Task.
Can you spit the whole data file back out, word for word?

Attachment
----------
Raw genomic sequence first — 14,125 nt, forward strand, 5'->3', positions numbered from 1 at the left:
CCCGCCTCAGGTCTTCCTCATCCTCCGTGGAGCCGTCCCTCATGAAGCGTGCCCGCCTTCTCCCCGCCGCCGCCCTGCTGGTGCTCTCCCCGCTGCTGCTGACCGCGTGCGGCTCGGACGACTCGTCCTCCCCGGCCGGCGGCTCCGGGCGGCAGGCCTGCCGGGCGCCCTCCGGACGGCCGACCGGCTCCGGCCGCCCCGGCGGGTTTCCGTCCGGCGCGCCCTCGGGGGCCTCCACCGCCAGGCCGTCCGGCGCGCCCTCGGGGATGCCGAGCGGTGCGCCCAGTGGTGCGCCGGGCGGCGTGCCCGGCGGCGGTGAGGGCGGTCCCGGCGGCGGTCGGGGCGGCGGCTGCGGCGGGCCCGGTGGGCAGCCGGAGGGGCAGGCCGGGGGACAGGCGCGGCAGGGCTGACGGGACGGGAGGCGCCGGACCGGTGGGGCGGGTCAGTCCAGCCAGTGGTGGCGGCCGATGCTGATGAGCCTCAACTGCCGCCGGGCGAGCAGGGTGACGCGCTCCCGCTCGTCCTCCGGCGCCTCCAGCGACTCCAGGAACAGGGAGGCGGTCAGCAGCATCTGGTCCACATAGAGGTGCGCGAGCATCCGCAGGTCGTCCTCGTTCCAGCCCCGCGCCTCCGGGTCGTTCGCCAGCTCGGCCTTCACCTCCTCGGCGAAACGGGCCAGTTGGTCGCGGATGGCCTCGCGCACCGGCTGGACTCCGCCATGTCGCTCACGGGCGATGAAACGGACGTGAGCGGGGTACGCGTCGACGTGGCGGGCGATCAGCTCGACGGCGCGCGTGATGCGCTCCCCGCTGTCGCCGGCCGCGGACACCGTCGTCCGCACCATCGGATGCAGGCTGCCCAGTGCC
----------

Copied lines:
Raw genomic sequence first — 14,125 nt, forward strand, 5'->3', positions numbered from 1 at the left:
CCCGCCTCAGGTCTTCCTCATCCTCCGTGGAGCCGTCCCTCATGAAGCGTGCCCGCCTTCTCCCCGCCGCCGCCCTGCTGGTGCTCTCCCCGCTGCTGCTGACCGCGTGCGGCTCGGACGACTCGTCCTCCCCGGCCGGCGGCTCCGGGCGGCAGGCCTGCCGGGCGCCCTCCGGACGGCCGACCGGCTCCGGCCGCCCCGGCGGGTTTCCGTCCGGCGCGCCCTCGGGGGCCTCCACCGCCAGGCCGTCCGGCGCGCCCTCGGGGATGCCGAGCGGTGCGCCCAGTGGTGCGCCGGGCGGCGTGCCCGGCGGCGGTGAGGGCGGTCCCGGCGGCGGTCGGGGCGGCGGCTGCGGCGGGCCCGGTGGGCAGCCGGAGGGGCAGGCCGGGGGACAGGCGCGGCAGGGCTGACGGGACGGGAGGCGCCGGACCGGTGGGGCGGGTCAGTCCAGCCAGTGGTGGCGGCCGATGCTGATGAGCCTCAACTGCCGCCGGGCGAGCAGGGTGACGCGCTCCCGCTCGTCCTCCGGCGCCTCCAGCGACTCCAGGAACAGGGAGGCGGTCAGCAGCATCTGGTCCACATAGAGGTGCGCGAGCATCCGCAGGTCGTCCTCGTTCCAGCCCCGCGCCTCCGGGTCGTTCGCCAGCTCGGCCTTCACCTCCTCGGCGAAACGGGCCAGTTGGTCGCGGATGGCCTCGCGCACCGGCTGGACTCCGCCATGTCGCTCACGGGCGATGAAACGGACGTGAGCGGGGTACGCGTCGACGTGGCGGGCGATCAGCTCGACGGCGCGCGTGATGCGCTCCCCGCTGTCGCCGGCCGCGGACACCGTCGTCCGCACCATCGGATGCAGGCTGCCCAGTGCC